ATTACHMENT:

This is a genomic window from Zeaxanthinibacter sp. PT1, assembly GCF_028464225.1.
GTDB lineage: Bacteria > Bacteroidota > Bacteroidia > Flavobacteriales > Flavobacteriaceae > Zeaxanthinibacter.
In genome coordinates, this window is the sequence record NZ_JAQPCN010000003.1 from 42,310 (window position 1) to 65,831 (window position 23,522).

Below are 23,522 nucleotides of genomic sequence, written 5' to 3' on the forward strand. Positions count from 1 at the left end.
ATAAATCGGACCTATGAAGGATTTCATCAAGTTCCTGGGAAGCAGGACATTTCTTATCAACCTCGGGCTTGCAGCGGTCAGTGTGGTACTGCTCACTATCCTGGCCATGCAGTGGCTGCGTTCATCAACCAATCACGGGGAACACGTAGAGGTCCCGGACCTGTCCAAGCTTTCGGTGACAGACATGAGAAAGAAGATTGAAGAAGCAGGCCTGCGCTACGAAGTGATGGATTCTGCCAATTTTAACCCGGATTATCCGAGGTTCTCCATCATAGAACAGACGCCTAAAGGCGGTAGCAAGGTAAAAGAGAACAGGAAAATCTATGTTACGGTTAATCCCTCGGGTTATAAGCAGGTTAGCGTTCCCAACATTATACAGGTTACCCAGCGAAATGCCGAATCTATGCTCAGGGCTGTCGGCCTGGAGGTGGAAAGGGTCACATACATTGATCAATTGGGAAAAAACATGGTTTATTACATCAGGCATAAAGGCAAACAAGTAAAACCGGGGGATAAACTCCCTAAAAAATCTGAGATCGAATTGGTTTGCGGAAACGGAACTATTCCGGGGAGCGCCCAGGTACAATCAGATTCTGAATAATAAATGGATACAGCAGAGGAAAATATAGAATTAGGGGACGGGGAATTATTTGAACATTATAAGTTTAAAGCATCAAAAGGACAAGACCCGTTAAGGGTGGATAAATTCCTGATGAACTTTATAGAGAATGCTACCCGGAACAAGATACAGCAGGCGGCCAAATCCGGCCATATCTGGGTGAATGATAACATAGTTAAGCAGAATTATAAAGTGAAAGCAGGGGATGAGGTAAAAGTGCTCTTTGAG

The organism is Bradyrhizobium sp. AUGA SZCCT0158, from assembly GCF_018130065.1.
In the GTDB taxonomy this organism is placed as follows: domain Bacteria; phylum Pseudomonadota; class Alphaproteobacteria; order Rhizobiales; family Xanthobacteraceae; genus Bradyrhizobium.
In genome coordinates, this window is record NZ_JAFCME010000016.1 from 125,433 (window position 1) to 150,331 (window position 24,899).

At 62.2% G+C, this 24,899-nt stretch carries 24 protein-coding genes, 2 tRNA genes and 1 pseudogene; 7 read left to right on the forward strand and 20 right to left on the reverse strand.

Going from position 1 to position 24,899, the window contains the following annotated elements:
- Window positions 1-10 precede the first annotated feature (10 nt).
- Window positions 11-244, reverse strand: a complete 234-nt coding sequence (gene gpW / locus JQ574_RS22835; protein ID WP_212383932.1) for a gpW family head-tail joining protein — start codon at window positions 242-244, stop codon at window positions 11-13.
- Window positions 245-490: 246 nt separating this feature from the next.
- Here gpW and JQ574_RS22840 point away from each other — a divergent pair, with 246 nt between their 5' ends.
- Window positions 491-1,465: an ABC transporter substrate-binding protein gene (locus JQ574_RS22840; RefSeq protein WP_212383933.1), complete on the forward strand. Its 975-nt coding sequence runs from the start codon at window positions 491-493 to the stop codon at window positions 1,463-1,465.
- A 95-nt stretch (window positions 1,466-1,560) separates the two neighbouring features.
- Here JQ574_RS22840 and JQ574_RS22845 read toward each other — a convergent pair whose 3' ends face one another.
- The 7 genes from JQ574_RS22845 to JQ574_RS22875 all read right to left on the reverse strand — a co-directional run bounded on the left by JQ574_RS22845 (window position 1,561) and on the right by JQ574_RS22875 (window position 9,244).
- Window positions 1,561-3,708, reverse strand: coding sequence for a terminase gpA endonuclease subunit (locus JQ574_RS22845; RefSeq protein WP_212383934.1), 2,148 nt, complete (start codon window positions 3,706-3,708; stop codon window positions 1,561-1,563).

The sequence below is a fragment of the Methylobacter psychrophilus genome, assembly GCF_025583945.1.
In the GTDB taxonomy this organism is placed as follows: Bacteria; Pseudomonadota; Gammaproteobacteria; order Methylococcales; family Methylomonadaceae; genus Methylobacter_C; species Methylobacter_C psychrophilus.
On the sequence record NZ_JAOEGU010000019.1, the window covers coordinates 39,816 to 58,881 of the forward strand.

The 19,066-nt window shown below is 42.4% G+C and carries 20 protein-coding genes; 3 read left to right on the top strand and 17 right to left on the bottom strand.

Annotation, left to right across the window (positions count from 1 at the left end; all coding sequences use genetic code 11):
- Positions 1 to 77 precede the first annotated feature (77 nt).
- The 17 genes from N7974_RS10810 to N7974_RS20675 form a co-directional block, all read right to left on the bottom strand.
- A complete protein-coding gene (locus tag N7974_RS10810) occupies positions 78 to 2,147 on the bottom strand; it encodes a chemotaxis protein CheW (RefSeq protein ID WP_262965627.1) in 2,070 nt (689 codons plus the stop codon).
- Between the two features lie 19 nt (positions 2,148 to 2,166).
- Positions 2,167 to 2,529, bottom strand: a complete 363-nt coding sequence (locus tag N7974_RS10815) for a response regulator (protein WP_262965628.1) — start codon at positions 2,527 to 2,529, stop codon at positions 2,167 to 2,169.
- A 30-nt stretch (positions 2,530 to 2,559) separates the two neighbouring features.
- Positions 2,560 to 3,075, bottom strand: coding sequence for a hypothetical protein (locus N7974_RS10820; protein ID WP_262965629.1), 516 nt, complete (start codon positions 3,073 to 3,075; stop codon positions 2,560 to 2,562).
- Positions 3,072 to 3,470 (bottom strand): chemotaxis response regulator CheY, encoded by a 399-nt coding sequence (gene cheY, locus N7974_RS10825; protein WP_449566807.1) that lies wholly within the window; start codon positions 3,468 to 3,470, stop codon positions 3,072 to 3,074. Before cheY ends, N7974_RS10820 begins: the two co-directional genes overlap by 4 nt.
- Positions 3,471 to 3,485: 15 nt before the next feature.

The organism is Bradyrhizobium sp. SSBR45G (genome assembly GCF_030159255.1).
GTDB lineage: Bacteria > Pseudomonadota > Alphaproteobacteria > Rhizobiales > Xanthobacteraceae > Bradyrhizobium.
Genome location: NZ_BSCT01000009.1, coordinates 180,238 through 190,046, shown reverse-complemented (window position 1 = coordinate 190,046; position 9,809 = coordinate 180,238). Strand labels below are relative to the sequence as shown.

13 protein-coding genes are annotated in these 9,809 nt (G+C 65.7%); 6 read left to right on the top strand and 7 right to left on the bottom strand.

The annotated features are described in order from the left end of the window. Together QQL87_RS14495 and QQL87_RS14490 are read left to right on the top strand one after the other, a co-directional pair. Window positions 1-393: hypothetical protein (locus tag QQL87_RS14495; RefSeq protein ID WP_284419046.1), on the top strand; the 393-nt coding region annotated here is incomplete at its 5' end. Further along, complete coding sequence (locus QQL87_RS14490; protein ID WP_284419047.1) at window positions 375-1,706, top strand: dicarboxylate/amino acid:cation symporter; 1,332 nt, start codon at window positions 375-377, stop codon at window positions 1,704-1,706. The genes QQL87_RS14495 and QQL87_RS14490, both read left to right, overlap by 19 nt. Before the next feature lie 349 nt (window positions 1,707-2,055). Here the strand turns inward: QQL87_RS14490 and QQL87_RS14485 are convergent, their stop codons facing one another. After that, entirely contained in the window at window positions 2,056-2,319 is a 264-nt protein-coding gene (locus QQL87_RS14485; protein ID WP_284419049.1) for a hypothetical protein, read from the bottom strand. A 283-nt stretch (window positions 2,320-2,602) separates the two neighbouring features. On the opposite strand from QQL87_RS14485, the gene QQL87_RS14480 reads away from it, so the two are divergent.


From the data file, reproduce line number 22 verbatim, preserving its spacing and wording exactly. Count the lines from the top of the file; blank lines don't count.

On the sequence record NZ_JAOEGU010000019.1, the window covers coordinates 39,816 to 58,881 of the forward strand.